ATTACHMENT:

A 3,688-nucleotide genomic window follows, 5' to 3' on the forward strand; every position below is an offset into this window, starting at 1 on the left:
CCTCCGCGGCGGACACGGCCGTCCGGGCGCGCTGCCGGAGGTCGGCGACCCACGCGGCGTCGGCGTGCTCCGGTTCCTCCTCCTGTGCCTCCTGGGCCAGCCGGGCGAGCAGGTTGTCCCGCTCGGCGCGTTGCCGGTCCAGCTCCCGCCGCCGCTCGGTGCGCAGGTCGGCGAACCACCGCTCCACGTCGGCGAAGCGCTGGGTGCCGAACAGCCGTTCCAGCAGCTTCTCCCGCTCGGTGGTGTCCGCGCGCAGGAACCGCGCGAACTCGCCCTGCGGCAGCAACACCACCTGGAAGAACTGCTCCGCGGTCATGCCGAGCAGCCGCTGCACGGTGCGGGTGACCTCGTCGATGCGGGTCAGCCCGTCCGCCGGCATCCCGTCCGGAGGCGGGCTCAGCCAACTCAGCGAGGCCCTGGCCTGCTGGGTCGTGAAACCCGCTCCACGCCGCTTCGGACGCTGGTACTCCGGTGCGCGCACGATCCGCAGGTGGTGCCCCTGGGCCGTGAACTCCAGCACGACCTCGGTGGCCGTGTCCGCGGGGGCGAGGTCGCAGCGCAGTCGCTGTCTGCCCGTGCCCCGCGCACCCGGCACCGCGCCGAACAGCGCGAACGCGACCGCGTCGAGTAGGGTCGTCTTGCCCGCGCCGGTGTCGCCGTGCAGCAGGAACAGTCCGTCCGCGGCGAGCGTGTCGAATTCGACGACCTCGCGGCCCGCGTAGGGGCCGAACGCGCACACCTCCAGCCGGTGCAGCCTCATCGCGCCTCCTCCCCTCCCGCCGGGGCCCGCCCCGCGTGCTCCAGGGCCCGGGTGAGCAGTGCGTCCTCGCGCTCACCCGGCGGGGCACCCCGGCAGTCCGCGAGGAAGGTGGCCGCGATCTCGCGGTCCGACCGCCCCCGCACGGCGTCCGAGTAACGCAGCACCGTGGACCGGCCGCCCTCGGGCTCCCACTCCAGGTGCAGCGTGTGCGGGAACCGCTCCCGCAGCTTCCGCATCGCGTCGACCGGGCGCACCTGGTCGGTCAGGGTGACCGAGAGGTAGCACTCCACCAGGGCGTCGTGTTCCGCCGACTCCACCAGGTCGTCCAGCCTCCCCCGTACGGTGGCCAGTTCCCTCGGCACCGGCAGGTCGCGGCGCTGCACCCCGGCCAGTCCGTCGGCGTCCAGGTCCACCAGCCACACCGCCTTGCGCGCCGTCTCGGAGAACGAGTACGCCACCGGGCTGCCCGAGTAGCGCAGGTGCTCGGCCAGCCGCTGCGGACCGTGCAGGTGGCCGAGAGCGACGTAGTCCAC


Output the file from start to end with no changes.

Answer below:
A 3,688-nucleotide genomic window follows, 5' to 3' on the forward strand; every position below is an offset into this window, starting at 1 on the left:
CCTCCGCGGCGGACACGGCCGTCCGGGCGCGCTGCCGGAGGTCGGCGACCCACGCGGCGTCGGCGTGCTCCGGTTCCTCCTCCTGTGCCTCCTGGGCCAGCCGGGCGAGCAGGTTGTCCCGCTCGGCGCGTTGCCGGTCCAGCTCCCGCCGCCGCTCGGTGCGCAGGTCGGCGAACCACCGCTCCACGTCGGCGAAGCGCTGGGTGCCGAACAGCCGTTCCAGCAGCTTCTCCCGCTCGGTGGTGTCCGCGCGCAGGAACCGCGCGAACTCGCCCTGCGGCAGCAACACCACCTGGAAGAACTGCTCCGCGGTCATGCCGAGCAGCCGCTGCACGGTGCGGGTGACCTCGTCGATGCGGGTCAGCCCGTCCGCCGGCATCCCGTCCGGAGGCGGGCTCAGCCAACTCAGCGAGGCCCTGGCCTGCTGGGTCGTGAAACCCGCTCCACGCCGCTTCGGACGCTGGTACTCCGGTGCGCGCACGATCCGCAGGTGGTGCCCCTGGGCCGTGAACTCCAGCACGACCTCGGTGGCCGTGTCCGCGGGGGCGAGGTCGCAGCGCAGTCGCTGTCTGCCCGTGCCCCGCGCACCCGGCACCGCGCCGAACAGCGCGAACGCGACCGCGTCGAGTAGGGTCGTCTTGCCCGCGCCGGTGTCGCCGTGCAGCAGGAACAGTCCGTCCGCGGCGAGCGTGTCGAATTCGACGACCTCGCGGCCCGCGTAGGGGCCGAACGCGCACACCTCCAGCCGGTGCAGCCTCATCGCGCCTCCTCCCCTCCCGCCGGGGCCCGCCCCGCGTGCTCCAGGGCCCGGGTGAGCAGTGCGTCCTCGCGCTCACCCGGCGGGGCACCCCGGCAGTCCGCGAGGAAGGTGGCCGCGATCTCGCGGTCCGACCGCCCCCGCACGGCGTCCGAGTAACGCAGCACCGTGGACCGGCCGCCCTCGGGCTCCCACTCCAGGTGCAGCGTGTGCGGGAACCGCTCCCGCAGCTTCCGCATCGCGTCGACCGGGCGCACCTGGTCGGTCAGGGTGACCGAGAGGTAGCACTCCACCAGGGCGTCGTGTTCCGCCGACTCCACCAGGTCGTCCAGCCTCCCCCGTACGGTGGCCAGTTCCCTCGGCACCGGCAGGTCGCGGCGCTGCACCCCGGCCAGTCCGTCGGCGTCCAGGTCCACCAGCCACACCGCCTTGCGCGCCGTCTCGGAGAACGAGTACGCCACCGGGCTGCCCGAGTAGCGCAGGTGCTCGGCCAGCCGCTGCGGACCGTGCAGGTGGCCGAGAGCGACGTAGTCCAC